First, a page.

Dependent claims 2 to 8 relate to preferred embodiments of the device according to claim 1.

II. An opposition against the granted patent was filed on the ground that its subject-matter lacked inventive step (Article 100(a) EPC), the opponents requesting that the patent be accordingly revoked in its entirety.

As prior art the opponents relied upon the following documents:

(D1) US-A-4 202 377

(D2) Drawing 8-101 of T.D. Williamson S.A. dated 22. September 1960, together with a written declaration of the same company;

(D3) A brochure of T.D. Williamson S.A. inserted in a catalogue of Premabergo Italiana S.p.A., more specifically Bulletins Nos. 603.0 and 604.0 dated 1. January 1980 and Bulletin No. 605.0 dated 1. October 1981;

(D4) A brochure of T.D. Williamson S.A. inserted in a catalogue of Premabergo Italiana S.p.A. dated 27. November 1989, more specifically pages 6 and 7;

(D5) Brochure "FORTAMP" of LA.MEC di Guasti & C.S.N.C together with a technical drawing and invoices concerning the sale of equipment in July 1990.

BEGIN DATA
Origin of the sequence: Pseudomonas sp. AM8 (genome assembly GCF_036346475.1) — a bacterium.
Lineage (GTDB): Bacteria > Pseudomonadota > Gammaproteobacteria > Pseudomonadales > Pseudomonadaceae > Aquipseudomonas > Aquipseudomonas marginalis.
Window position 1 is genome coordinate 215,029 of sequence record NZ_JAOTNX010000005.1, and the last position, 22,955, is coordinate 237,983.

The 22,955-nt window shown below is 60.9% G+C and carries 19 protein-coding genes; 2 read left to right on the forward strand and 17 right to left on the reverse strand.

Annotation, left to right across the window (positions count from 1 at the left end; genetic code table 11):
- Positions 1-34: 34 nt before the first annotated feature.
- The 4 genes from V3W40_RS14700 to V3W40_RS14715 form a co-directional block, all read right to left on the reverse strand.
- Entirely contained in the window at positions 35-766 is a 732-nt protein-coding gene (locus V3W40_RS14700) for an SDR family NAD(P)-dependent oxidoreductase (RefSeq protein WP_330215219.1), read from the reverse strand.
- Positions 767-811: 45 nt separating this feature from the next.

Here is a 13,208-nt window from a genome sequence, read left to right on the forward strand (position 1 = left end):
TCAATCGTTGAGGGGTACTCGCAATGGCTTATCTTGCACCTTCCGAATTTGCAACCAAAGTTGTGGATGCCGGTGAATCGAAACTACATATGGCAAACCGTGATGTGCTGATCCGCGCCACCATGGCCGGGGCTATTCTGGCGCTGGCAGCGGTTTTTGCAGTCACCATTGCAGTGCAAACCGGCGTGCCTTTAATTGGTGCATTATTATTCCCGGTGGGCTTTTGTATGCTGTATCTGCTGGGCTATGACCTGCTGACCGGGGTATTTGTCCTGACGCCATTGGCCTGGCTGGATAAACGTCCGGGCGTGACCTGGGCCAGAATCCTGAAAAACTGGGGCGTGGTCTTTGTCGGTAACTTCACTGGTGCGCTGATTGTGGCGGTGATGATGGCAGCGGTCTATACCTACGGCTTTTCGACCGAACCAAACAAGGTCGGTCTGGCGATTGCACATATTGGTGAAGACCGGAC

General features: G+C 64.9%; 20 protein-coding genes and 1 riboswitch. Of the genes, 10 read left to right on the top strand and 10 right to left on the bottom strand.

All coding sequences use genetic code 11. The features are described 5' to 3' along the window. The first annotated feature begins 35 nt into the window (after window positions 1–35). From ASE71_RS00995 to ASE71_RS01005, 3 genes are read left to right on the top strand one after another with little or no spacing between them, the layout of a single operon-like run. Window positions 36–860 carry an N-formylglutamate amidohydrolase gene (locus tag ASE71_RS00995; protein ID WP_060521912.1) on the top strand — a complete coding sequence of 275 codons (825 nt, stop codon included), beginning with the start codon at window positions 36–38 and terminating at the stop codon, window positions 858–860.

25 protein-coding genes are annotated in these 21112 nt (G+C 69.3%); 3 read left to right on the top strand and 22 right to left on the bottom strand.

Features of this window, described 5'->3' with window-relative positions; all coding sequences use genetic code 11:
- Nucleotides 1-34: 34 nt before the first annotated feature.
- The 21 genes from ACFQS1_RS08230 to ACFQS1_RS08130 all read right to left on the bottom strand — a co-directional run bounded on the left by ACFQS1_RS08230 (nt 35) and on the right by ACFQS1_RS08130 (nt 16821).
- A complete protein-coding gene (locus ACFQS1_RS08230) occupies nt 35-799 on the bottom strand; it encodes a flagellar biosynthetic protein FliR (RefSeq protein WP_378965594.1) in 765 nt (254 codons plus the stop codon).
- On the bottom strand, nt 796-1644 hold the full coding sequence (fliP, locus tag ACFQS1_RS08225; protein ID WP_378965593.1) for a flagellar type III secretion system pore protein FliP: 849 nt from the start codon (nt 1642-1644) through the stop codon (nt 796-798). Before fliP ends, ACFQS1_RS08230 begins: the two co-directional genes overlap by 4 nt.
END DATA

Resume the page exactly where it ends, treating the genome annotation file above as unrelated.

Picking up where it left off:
In the course of the opposition proceedings the opponents also subsequently raised the objection that granted claim 1 contained subject-matter extending beyond the content of the original application (Article 100(c) EPC).

III. With its decision posted on 30 November 1998 the Opposition Division rejected the opposition and maintained the patent in unamended form. The opposition was held to be admissible but to fail on the merits. As for the belatedly raised ground of opposition under Article 100(c) EPC this was held to be not prima facie relevant and was thus disregarded under Article 114(2) EPC.